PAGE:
Man checking on capital gains tax

Capital Gains Tax: What It Is And How To Avoid It

Sarah Sharkey11-minute read
November 04, 2021

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Selling your home for a profit comes with the promise of a big fat check. But if you are earning a profit on the sale of your home, then you might be facing capital gains tax. The possibility of paying taxes can take a bit of the wind out of your home sale sails.

Luckily, there are some legal ways to avoid that unexpected cost. Let’s take a closer look at capital gains tax and how it could impact you.

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What Is Capital Gains Tax?

A capital asset is any type of property you own that has value. A capital asset can be tangible (like a car or a designer purse) or intangible (like a trademark or patent). Your home is also a capital asset. This means that when you sell your home, you might see a capital gain.

Depending on your circumstances, you might need to pay the capital gains tax if you sell your home for more than what you bought it for.

Short-term capital gains tax applies to the sale of assets held for less than a year, while long-term capital gains tax applies to those held for more than a year. The rates for short-term capital gains tax are appreciably higher than for long-term.

How Does Capital Gains Tax Work?

When you’re subject to the capital gains tax, you pay tax on a percentage of the profit you earned selling your asset. The percentage you pay depends on the type of asset you sold, your income, how long you owned the asset and how much money you made on the sale. We’ll go over how you can calculate your potential capital gains tax liability in later sections.

Keep in mind that you only need to pay capital gains taxes on excess income that you earned on the sale. You don’t need to pay the assigned tax rate on the entirety of your sale.

Let’s take a look at an example. Imagine that a decade ago, you bought a home for $250,000. But now, it’s time to move on. So, you put your home on the market and accept an offer for $350,000. In this example, you see a capital gain of $100,000 on your home sale. If your income and asset class put you in the 20% capital gains tax bracket, you pay 20% of your profit. That’s 20% of $100,000, or $20,000. You don’t need to pay 20% of the entire $350,000 sale because you had to spend $250,000 to buy the asset.

The opposite of a capital gain is a capital loss. A capital loss occurs when you sell a capital asset for less money than you bought it for. For example, if you sell the home you bought for $250,000 for $200,000, you saw a capital loss of $50,000.

It’s logical to assume that if you must pay capital gains taxes on the sale of your home, you can also deduct losses from your taxes. Unfortunately, capital losses from the sale of a personal property that you live in aren’t deductible. You can only deduct losses associated with properties that you bought as an investment or rental property.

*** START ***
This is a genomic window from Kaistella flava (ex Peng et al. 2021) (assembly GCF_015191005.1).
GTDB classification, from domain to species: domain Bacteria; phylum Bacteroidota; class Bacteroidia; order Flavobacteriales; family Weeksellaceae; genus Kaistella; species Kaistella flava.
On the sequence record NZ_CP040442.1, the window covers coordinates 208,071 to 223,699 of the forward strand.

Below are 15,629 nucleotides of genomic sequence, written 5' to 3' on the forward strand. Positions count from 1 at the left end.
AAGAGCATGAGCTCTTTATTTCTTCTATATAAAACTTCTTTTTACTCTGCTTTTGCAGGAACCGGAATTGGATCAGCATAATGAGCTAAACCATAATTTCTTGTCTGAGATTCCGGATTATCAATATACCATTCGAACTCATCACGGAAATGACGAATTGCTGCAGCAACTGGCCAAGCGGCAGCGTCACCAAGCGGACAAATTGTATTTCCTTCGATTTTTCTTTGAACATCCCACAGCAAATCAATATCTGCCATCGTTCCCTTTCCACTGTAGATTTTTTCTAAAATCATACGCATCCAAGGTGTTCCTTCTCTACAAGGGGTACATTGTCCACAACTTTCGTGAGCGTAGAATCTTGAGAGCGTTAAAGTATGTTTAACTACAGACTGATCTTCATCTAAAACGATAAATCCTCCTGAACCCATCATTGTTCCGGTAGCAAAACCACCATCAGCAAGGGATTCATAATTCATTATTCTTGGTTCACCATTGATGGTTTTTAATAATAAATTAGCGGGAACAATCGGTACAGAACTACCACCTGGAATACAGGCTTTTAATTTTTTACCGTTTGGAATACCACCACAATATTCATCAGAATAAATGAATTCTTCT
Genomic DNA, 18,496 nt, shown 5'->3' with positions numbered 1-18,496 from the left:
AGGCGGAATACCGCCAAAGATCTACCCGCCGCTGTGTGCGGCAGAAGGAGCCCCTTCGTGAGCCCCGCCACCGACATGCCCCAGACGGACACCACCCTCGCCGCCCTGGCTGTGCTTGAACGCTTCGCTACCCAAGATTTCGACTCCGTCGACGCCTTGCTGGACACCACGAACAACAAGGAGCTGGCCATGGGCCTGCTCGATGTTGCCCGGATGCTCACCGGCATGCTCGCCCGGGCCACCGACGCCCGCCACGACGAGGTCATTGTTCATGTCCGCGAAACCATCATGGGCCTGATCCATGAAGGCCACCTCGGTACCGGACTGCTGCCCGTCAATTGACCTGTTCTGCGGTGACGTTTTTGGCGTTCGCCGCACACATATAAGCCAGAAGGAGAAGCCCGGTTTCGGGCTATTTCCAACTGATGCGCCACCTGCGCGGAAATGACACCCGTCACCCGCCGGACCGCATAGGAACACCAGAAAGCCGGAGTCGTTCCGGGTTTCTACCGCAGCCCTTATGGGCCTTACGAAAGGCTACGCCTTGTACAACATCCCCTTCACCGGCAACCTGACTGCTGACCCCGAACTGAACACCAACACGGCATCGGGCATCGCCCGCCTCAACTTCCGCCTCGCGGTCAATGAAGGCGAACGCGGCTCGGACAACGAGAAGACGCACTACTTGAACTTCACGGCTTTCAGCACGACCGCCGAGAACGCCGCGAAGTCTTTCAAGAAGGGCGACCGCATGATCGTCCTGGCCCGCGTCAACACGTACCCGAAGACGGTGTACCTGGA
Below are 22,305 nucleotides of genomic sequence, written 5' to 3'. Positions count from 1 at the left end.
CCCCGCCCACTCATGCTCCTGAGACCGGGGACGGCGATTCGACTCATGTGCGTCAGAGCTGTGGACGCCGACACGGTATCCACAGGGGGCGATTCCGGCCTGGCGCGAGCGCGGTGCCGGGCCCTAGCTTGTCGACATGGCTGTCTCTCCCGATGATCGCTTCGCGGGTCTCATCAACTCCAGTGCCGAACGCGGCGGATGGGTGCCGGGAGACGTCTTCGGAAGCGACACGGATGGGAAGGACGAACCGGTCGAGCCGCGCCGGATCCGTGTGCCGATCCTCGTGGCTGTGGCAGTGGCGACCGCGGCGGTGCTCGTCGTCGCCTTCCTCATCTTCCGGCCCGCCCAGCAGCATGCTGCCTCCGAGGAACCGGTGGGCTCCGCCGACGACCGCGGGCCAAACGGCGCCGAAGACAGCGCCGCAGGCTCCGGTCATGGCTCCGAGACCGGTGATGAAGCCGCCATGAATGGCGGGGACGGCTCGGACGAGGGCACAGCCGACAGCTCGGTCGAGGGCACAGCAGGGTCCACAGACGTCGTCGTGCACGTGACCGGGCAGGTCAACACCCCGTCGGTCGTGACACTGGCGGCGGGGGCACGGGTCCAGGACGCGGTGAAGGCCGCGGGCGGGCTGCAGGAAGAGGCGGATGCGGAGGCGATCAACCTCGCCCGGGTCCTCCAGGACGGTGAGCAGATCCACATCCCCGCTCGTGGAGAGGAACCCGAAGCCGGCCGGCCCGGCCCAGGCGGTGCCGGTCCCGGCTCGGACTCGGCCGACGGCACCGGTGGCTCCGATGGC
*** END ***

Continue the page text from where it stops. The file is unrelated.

Capital gains taxes have special laws that dictate how much you pay. One important thing to note about capital gains taxes is that you don’t owe them until you actually sell your investment. If your home steadily rises in value over the years, you don’t need to include this as appreciation on your income. The tax is only levied when you decide to sell. This can allow you to offset your capital gains with capital losses by selling your investments at strategic times.

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Short Term Vs. Long Term Capital Gains Tax

One of the most important factors that influence how much you’ll pay in capital gains tax on real estate is the amount of time you own the property. There are two types of capital gains taxes: short-term and long-term. Let’s look at how these different taxes apply.

Long Term Capital Gains Tax

If you own an asset for more than a year, you’re subject to the long-term capital gains tax when you decide to sell. The specific percentage you’ll pay in long-term capital gains tax depends on your regular income. The more money you earn, the higher the percentage you’ll pay.

Long-term capital gains taxes are usually much more favorable than short-term tax rates. You might even qualify for a 0% long-term capital tax rate if you have a lower income. Long-term capital gains tax rates range from 0% – 20%.

Short Term Capital Gains Tax

If you own an asset for a year or less before you sell it, you’re subject to short-term capital gains taxes. The IRS considers short-term capital gains regular income. This means that any profit from the sale of your asset will contribute to your taxable income for the year. This can push you into a new tax bracket and cause you to pay a higher percentage in taxes for the year.